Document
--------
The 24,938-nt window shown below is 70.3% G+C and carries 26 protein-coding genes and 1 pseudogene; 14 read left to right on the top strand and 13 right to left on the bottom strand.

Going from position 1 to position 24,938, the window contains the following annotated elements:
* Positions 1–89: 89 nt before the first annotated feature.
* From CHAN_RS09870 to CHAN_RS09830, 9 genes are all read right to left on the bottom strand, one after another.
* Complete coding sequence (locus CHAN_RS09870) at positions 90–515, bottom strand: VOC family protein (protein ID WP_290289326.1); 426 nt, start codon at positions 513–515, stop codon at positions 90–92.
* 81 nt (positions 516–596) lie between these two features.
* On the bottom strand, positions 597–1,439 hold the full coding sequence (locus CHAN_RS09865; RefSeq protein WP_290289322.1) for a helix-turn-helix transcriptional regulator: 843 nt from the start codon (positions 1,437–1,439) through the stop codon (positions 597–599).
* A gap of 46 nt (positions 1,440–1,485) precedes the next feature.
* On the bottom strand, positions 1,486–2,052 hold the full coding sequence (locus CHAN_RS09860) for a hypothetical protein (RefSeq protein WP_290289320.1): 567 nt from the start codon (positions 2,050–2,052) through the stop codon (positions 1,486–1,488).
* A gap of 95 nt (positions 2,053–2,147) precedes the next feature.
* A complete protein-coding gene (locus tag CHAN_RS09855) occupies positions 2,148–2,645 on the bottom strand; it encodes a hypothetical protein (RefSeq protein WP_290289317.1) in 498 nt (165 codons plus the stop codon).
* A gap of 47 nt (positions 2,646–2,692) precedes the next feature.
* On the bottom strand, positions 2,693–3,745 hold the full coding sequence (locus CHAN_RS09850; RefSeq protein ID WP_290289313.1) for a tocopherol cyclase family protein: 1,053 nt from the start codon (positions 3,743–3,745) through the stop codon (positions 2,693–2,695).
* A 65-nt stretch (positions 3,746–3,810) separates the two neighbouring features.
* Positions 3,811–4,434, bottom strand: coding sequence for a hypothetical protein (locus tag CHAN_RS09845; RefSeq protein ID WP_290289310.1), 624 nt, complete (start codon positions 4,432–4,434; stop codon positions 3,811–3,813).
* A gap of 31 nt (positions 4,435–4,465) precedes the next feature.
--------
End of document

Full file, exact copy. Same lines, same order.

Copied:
The 24,938-nt window shown below is 70.3% G+C and carries 26 protein-coding genes and 1 pseudogene; 14 read left to right on the top strand and 13 right to left on the bottom strand.

Going from position 1 to position 24,938, the window contains the following annotated elements:
* Positions 1–89: 89 nt before the first annotated feature.
* From CHAN_RS09870 to CHAN_RS09830, 9 genes are all read right to left on the bottom strand, one after another.
* Complete coding sequence (locus CHAN_RS09870) at positions 90–515, bottom strand: VOC family protein (protein ID WP_290289326.1); 426 nt, start codon at positions 513–515, stop codon at positions 90–92.
* 81 nt (positions 516–596) lie between these two features.
* On the bottom strand, positions 597–1,439 hold the full coding sequence (locus CHAN_RS09865; RefSeq protein WP_290289322.1) for a helix-turn-helix transcriptional regulator: 843 nt from the start codon (positions 1,437–1,439) through the stop codon (positions 597–599).
* A gap of 46 nt (positions 1,440–1,485) precedes the next feature.
* On the bottom strand, positions 1,486–2,052 hold the full coding sequence (locus CHAN_RS09860) for a hypothetical protein (RefSeq protein WP_290289320.1): 567 nt from the start codon (positions 2,050–2,052) through the stop codon (positions 1,486–1,488).
* A gap of 95 nt (positions 2,053–2,147) precedes the next feature.
* A complete protein-coding gene (locus tag CHAN_RS09855) occupies positions 2,148–2,645 on the bottom strand; it encodes a hypothetical protein (RefSeq protein WP_290289317.1) in 498 nt (165 codons plus the stop codon).
* A gap of 47 nt (positions 2,646–2,692) precedes the next feature.
* On the bottom strand, positions 2,693–3,745 hold the full coding sequence (locus CHAN_RS09850; RefSeq protein ID WP_290289313.1) for a tocopherol cyclase family protein: 1,053 nt from the start codon (positions 3,743–3,745) through the stop codon (positions 2,693–2,695).
* A 65-nt stretch (positions 3,746–3,810) separates the two neighbouring features.
* Positions 3,811–4,434, bottom strand: coding sequence for a hypothetical protein (locus tag CHAN_RS09845; RefSeq protein ID WP_290289310.1), 624 nt, complete (start codon positions 4,432–4,434; stop codon positions 3,811–3,813).
* A gap of 31 nt (positions 4,435–4,465) precedes the next feature.